Getting heard on the internet

 Picture courtesy of National Geographic

Picture courtesy of National Geographic

Someone once told me that the ideal size for a human community is something in the order of 500 people.  Apparently that was the average size of a village or community back in the day, and it meant that every person pretty much knew everyone else.  Neighbours would know each other and look out for one another when they were sick or in need.  Anyone who tried to misbehave or act out was generally known, and quickly brought back into line by the collective, because everyone had a stake in the wellbeing and survival of the community.

Yesterday I was introduced to a new 'game' online at paperplanes.world (Tip: Visit it on your mobile browser).  It is a beautifully designed, simple site which lets you make paper planes, stamp them with your location and 'launch' them out into the internet.  You can also 'catch' planes that others have launched, look at where they have been by the stamps on it, then stamp it with your own location and relaunch it back into the virtual skies again.

It is fascinating to see where some planes have been in their travels, and also exciting to see where you planes will end up.

A deceptively simple game, but it was all the more engrossing to me, as it took me back to my childhood loves of building, discovering and connecting with others.

When I first signed on to the game yesterday, there were around 100,000 planes flying around this virtual world.  I launched a few, and caught many.  Most of the ones I caught were filled with stamps, showing the number of people who had caught it in the past.

But today when I went back online, there were around 400,000 planes flying around.  Quadruple what it was yesterday.  I caught a few planes, but noted that nearly all of them had only one stamp - from the originator who built and launched the plane in the first place.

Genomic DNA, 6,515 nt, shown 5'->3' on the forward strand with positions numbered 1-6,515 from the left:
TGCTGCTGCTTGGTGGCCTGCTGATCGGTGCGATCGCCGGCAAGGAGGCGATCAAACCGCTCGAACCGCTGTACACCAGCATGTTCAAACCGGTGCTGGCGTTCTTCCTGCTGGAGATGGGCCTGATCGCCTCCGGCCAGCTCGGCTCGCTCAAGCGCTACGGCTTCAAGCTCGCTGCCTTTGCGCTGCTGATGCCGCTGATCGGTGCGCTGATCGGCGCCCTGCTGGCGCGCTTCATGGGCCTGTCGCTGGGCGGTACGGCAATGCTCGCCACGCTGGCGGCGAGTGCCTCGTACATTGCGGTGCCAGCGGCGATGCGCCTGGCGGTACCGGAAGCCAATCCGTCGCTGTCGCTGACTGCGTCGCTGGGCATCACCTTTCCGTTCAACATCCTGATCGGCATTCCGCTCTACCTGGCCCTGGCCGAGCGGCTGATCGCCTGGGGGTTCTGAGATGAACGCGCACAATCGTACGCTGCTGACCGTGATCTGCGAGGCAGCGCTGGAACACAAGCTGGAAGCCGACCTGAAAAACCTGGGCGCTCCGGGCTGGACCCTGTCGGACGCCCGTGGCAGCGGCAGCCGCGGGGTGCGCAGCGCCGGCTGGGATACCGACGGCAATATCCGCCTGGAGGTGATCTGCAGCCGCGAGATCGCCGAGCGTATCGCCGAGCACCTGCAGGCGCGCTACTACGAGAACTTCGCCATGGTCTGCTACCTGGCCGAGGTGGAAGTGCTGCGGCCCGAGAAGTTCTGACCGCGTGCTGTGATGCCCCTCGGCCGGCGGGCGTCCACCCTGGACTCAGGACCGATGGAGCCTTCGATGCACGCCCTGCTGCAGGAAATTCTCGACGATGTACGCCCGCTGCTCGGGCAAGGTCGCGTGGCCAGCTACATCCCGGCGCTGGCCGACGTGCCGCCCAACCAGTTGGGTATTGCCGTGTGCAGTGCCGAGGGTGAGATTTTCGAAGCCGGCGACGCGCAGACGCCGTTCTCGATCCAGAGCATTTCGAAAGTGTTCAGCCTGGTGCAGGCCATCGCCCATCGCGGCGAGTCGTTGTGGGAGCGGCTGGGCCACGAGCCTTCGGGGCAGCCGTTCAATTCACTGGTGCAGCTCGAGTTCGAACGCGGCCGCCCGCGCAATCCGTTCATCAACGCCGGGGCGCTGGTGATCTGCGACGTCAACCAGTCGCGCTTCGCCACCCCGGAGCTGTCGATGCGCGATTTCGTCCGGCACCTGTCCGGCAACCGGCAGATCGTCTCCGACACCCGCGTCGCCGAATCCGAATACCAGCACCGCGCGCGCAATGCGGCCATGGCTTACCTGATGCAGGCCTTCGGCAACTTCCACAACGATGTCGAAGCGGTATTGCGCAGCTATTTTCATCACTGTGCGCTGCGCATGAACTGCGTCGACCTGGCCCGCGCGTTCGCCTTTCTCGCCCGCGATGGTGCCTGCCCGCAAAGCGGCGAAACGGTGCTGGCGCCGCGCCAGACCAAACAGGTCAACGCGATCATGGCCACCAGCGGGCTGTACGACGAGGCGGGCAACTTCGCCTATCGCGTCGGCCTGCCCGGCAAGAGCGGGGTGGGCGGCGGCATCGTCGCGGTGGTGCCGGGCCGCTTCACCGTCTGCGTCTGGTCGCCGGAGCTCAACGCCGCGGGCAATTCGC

Somewhere along the line, the balance tipped.  When I started, I felt an instant connectedness to the others playing the game, because the planes I launched had a good chance of being caught, and the planes that I caught had been stamped by so many others.

But now, any planes I launched into the ether would likely just buzz endlessly around the world, lonely and ignored in the huge stream of lost and lonely paper planes.  That connectedness that I once experienced is now severely diluted in the increasing noise.

I can only imagine that the players who started in this game when there were only a few hundred planes flying around would have a different argument - that they were catching the same planes over and over again, and had little chance of seeing a plane from the other side of the world.

I feel exactly the same when it comes to social media platforms like Twitter, Instagram or Medium.

The early days of the platform means that what you say is easily visible to other early adopters, and the feedback and conversations you have will be meaningful and rich.  But over time, the increasing crowds initially is exciting, as you perceive your audience and reach growing, but there comes a time when your uniqueness and individuality (and sense of self importance) within that ecosystem is simply diluted away to something generic.

That is why, in my latest startup SaaS app, I am not going for large numbers of users, but rather a quality community.  We recently removed our free plans to further accomplish this goal.  I am proud when asked, to say that my users number in the hundreds, instead of six or seven figure mark.  At this stage I still know virtually all my users by name, and support tickets can still stay personalised and friendly.  My users are not statistics on a spreadsheet.  They are part of my village.

As for the paper planes game, I have changed my thinking there too.  I no longer make and launch planes into the already crowded skies.  Nowadays I am happy to simply capture other people planes, stamp them and send them on.  I now relish catching planes with only a single stamp on them, because I feel that when I stamp them and send them on, in effect I am saying "This lonely plane matters, and I hope it has a great journey".  Somewhere in the world, someone will check their stats on their launched planes, and I hope it gives them a brief spark of connection with a guy in remote Australia.